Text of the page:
Students get involved in local politics

Emma Lederer, Opinions Editor

This summer, a select group of Staples students spent their time working in Bridgeport, Connecticut for Democratic candidates, Congressman Jim Himes and State Representative Jonathan Steinberg.

Nora Cowherd ’15, who interned for Himes, explained that a lot of their job involved getting a head count. “We make phone calls to voters and try to get a feel for how many votes we have,” she said.

Another student, Max Kaplan ’15, who worked for both Steinberg and Himes, agreed with Cowherd. “I primarily called people on the phone to ask if they were supporting Malloy, Himes, etcetera, this November,” he said.

However, in addition to collecting data to try to better predict the fall elections, interns also tried to connect with both confirmed and potential voters in person, as opposed to solely interviewing over the phone. Cowherd explained that interns would go door-to-door talking to voters about the campaign.

They also did a lot of work at local events. “Interns will sign people in at events, take photographs and other odd jobs at fundraisers,” Cowherd said, and she added that a few interns even got the opportunity to participate in Himes’ campaign commercial.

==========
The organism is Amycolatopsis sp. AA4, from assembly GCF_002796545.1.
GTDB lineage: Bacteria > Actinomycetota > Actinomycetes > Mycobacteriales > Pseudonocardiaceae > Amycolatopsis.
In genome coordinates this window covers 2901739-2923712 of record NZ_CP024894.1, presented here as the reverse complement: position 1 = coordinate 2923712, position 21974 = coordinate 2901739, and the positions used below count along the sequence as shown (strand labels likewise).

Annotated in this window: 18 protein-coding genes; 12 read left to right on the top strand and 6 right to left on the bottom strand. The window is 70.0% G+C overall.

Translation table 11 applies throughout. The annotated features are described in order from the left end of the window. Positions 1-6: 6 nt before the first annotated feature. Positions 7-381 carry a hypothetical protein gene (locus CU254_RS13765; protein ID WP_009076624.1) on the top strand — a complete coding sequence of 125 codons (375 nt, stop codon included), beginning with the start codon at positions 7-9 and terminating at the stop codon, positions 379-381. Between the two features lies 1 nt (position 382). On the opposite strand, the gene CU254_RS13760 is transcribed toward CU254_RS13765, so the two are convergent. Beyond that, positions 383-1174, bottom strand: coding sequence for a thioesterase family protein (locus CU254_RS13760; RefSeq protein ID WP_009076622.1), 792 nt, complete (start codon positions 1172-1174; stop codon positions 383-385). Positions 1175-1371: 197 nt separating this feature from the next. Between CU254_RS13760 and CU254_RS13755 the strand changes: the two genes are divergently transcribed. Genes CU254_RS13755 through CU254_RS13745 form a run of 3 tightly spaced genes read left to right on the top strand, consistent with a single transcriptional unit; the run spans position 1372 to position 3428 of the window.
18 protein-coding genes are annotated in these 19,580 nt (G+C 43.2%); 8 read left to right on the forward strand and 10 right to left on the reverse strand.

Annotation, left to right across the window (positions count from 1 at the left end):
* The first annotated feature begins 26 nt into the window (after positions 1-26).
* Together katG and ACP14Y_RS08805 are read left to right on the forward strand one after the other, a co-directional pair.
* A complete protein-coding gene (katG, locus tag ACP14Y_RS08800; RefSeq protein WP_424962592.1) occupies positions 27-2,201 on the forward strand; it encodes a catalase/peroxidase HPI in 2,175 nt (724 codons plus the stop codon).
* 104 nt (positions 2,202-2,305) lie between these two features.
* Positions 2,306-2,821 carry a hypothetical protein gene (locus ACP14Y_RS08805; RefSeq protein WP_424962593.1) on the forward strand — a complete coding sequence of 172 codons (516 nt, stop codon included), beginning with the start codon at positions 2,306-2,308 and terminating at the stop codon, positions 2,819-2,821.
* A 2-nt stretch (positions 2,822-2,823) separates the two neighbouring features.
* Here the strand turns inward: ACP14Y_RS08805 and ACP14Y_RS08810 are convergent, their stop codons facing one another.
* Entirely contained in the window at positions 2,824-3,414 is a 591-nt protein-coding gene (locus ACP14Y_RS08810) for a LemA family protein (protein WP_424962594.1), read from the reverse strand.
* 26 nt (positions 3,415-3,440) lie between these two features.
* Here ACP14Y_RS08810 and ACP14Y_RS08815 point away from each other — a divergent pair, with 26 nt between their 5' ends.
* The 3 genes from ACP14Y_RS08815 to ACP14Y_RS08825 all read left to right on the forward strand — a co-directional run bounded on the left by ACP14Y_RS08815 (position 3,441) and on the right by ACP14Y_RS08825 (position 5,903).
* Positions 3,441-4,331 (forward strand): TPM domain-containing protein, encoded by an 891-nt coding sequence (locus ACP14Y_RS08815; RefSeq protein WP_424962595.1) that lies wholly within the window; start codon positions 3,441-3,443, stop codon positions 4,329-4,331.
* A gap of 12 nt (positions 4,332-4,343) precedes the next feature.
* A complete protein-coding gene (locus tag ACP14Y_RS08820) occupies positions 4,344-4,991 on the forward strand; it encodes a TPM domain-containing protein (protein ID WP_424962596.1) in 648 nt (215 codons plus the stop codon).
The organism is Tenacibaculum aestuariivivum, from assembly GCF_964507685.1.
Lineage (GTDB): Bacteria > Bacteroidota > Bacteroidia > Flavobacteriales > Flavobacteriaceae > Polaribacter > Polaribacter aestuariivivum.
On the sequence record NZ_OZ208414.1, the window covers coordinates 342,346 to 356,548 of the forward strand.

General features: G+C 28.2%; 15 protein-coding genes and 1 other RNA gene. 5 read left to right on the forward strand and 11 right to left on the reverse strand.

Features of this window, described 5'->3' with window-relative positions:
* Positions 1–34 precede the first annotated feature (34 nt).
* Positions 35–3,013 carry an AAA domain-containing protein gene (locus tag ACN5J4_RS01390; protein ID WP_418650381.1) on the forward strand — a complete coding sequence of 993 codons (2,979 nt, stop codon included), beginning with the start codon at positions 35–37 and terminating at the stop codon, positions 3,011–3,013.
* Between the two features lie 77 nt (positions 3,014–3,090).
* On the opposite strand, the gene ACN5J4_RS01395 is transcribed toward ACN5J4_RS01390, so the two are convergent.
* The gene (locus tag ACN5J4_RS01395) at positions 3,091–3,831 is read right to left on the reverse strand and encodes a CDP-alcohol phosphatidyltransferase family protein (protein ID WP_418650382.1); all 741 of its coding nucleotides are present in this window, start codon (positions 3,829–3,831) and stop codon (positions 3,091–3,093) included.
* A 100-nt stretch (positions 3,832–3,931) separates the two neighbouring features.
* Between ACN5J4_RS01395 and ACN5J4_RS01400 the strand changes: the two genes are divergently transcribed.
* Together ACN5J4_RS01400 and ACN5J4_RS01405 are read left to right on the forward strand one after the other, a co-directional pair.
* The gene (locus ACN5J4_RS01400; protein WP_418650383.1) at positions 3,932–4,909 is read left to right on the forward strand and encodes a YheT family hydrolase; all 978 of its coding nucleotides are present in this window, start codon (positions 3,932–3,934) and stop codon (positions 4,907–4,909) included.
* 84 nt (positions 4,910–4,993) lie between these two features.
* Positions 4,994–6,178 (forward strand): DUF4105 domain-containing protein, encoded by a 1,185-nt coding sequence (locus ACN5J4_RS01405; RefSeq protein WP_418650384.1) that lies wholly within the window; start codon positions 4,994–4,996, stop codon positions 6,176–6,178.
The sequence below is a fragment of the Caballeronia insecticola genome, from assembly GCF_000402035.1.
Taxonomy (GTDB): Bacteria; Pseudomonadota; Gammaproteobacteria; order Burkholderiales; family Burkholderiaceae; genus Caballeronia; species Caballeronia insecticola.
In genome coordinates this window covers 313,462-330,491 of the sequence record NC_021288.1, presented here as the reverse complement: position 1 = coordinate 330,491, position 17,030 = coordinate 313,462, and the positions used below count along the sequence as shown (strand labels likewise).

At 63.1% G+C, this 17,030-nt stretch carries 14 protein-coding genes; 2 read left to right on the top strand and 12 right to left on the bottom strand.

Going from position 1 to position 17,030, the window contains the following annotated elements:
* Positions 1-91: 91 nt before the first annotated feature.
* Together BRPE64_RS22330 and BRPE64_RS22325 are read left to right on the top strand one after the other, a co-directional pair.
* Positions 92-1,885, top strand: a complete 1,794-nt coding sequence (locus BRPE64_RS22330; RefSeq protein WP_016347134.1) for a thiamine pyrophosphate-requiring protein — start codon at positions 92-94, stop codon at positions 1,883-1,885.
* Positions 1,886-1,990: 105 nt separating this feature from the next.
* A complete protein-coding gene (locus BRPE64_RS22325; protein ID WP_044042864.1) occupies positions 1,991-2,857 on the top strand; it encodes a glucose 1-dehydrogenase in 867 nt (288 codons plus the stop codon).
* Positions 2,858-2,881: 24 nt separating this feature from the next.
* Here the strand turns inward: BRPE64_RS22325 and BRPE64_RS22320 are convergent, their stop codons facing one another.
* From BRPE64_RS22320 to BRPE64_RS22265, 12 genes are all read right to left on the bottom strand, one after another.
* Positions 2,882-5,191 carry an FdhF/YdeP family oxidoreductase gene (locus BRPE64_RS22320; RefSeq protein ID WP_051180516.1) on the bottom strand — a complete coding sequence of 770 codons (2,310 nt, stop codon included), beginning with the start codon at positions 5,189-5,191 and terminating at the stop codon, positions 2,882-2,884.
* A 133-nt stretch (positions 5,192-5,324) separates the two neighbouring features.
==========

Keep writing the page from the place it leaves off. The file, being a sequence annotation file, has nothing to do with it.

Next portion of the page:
Even though there was a lot of work that came along with the job, it was still a personally beneficial and enjoyable summer for these students. Olivia Jones ’15, who interned with Himes over the summer, enjoyed working with and for these political figures.

“I had so much fun working there over the summer,” she said. “I got to learn a lot about our political system and meet a lot of extremely interesting people.”

Agreeing and expanding on what Jones said, Cowherd explained that you not only form bonds with people who are involved in politics, but also form bonds with fellow interns.

“You get to know the other interns well, so that makes it really fun,” she said.

Even with the sacrifices that came along with the job, students appreciated the opportunities and the real world experiences they gained. “[I got] to see the political world from behind the scenes,” Cowherd said.